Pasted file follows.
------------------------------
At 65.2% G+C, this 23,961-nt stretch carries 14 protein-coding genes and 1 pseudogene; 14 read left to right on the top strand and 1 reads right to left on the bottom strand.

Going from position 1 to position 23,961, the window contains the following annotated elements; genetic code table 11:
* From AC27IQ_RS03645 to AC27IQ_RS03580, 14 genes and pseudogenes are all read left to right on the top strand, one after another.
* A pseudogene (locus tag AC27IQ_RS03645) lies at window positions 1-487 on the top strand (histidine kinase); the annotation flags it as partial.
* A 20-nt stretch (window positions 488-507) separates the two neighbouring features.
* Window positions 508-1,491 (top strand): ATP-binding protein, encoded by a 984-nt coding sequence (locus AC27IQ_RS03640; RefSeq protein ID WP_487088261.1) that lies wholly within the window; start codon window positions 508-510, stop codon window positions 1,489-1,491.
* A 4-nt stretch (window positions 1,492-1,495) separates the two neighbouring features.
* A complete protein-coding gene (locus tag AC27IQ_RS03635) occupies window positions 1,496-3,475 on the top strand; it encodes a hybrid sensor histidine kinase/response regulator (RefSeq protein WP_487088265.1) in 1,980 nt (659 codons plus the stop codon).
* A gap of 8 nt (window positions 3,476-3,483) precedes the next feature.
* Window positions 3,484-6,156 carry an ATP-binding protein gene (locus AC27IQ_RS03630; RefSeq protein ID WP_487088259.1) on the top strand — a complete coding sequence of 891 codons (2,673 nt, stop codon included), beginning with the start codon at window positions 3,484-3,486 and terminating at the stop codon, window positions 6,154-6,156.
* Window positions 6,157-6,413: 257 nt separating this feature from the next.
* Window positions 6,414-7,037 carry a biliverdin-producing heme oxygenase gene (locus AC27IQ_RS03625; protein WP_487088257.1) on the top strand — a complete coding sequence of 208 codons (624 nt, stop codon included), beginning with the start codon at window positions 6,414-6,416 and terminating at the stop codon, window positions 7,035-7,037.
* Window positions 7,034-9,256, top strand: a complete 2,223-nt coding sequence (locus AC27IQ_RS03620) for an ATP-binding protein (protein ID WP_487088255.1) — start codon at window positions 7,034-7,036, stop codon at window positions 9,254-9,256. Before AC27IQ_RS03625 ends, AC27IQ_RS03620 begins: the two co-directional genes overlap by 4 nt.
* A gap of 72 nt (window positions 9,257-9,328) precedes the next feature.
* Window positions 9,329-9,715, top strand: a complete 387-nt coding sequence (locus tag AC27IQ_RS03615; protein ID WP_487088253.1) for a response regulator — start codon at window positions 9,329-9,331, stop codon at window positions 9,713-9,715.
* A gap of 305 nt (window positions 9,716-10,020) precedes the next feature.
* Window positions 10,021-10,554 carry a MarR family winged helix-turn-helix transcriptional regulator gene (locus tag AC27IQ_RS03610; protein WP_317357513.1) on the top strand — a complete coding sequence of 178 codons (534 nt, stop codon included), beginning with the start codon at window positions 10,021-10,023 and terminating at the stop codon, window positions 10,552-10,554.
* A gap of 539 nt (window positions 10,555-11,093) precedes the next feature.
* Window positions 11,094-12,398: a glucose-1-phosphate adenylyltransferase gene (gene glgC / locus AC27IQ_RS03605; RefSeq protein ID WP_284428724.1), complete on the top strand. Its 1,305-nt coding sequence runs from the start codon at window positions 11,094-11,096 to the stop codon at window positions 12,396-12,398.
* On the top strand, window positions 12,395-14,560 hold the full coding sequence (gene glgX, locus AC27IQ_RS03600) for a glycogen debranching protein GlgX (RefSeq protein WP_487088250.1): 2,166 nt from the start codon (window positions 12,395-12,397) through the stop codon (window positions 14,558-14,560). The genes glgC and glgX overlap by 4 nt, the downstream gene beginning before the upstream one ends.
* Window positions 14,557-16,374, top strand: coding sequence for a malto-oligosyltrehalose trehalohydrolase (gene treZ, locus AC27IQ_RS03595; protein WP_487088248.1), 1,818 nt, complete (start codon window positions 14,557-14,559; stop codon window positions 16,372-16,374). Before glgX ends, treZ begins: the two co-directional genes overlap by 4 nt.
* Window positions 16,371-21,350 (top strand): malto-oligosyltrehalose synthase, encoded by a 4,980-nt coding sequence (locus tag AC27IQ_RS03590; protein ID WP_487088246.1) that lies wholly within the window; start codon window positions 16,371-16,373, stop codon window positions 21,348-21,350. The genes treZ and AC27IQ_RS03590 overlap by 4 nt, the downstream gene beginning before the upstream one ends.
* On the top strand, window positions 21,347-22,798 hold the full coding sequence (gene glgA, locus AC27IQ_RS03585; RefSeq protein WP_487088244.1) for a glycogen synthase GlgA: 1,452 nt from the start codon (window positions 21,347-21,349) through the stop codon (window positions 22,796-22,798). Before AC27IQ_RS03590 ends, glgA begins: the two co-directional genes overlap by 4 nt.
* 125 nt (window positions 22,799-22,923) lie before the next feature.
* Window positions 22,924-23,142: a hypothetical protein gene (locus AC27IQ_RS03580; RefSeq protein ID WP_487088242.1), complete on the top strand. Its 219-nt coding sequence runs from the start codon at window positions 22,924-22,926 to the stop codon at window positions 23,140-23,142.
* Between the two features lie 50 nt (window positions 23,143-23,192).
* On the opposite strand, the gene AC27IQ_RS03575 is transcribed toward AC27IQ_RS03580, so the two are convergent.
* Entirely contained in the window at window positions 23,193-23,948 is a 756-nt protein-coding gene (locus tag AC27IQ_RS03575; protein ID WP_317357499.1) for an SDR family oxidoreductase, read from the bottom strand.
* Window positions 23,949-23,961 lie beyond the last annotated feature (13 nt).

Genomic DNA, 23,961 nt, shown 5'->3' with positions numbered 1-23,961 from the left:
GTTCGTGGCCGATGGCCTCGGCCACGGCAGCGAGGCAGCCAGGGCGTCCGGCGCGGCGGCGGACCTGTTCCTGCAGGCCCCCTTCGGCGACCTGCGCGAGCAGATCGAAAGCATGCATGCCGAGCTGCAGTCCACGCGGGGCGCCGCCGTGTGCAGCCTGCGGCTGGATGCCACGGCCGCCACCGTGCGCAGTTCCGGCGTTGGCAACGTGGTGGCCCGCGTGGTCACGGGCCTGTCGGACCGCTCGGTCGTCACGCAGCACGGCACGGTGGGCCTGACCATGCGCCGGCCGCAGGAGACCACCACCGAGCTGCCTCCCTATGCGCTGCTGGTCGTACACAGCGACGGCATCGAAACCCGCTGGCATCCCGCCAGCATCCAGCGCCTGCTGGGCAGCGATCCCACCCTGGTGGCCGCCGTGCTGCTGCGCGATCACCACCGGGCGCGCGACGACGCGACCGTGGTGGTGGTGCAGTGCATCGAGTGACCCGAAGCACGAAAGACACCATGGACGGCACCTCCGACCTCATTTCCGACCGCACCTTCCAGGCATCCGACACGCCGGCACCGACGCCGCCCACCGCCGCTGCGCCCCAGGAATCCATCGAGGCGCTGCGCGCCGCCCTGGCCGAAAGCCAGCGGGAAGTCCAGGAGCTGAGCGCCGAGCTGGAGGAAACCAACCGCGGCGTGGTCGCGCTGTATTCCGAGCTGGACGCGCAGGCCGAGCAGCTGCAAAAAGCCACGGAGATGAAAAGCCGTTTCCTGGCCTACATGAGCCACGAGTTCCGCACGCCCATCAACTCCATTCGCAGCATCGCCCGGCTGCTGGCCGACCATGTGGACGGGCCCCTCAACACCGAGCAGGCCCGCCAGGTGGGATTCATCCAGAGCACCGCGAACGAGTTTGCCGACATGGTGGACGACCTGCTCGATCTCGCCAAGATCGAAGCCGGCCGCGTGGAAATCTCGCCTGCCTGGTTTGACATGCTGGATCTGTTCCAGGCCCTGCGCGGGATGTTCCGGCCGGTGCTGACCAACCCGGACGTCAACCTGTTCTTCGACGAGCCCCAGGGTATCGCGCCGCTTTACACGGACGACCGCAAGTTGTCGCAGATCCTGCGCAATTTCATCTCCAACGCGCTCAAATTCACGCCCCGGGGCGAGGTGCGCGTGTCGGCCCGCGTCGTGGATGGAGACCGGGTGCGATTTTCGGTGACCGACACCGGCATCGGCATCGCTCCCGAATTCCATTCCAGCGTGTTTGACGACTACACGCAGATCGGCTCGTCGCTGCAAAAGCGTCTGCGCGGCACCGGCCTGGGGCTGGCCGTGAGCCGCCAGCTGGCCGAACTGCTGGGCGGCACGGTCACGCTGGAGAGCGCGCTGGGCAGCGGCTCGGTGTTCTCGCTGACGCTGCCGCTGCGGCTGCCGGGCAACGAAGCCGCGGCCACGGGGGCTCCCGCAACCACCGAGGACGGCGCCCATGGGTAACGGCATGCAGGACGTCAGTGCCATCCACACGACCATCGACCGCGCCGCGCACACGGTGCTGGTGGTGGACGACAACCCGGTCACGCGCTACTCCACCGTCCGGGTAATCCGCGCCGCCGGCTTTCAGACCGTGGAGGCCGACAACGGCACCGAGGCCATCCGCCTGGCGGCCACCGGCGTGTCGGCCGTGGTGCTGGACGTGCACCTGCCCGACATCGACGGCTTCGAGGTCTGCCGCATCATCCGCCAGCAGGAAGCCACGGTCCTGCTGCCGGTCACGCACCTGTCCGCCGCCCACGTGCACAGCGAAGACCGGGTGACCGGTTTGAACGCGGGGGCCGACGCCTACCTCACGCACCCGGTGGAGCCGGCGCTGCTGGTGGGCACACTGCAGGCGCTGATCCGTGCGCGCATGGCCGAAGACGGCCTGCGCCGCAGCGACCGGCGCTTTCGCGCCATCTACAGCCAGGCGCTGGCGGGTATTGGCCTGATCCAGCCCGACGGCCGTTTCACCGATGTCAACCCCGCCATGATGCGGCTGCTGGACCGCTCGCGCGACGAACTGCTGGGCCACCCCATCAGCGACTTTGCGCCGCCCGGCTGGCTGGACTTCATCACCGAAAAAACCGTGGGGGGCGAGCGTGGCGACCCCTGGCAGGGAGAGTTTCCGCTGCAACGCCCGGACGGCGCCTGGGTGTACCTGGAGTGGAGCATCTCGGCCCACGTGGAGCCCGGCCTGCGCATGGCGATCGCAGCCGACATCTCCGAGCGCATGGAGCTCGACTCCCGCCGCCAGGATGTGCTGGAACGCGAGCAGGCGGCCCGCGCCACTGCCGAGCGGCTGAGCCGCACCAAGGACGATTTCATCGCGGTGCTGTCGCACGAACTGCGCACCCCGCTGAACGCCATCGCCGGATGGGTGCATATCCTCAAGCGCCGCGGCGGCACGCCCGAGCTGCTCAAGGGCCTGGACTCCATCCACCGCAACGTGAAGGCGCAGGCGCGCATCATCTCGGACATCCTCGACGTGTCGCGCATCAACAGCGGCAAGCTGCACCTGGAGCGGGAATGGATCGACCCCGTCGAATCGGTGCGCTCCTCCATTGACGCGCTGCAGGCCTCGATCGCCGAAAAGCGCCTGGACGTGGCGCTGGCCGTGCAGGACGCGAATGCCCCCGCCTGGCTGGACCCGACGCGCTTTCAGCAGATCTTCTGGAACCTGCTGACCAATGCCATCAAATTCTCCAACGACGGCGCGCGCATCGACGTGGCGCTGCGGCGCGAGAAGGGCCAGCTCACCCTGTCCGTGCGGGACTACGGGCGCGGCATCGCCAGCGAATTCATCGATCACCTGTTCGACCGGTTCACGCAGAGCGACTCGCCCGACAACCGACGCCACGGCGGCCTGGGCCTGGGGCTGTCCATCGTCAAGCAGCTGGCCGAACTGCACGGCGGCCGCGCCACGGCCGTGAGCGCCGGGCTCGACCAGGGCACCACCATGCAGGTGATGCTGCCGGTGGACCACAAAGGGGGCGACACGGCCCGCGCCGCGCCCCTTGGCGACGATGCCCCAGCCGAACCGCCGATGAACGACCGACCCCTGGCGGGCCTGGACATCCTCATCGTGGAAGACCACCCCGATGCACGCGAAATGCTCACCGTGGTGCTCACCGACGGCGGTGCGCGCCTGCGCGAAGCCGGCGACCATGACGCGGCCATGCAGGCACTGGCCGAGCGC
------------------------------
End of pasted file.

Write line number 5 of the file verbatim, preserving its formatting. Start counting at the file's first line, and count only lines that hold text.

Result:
* A 20-nt stretch (window positions 488-507) separates the two neighbouring features.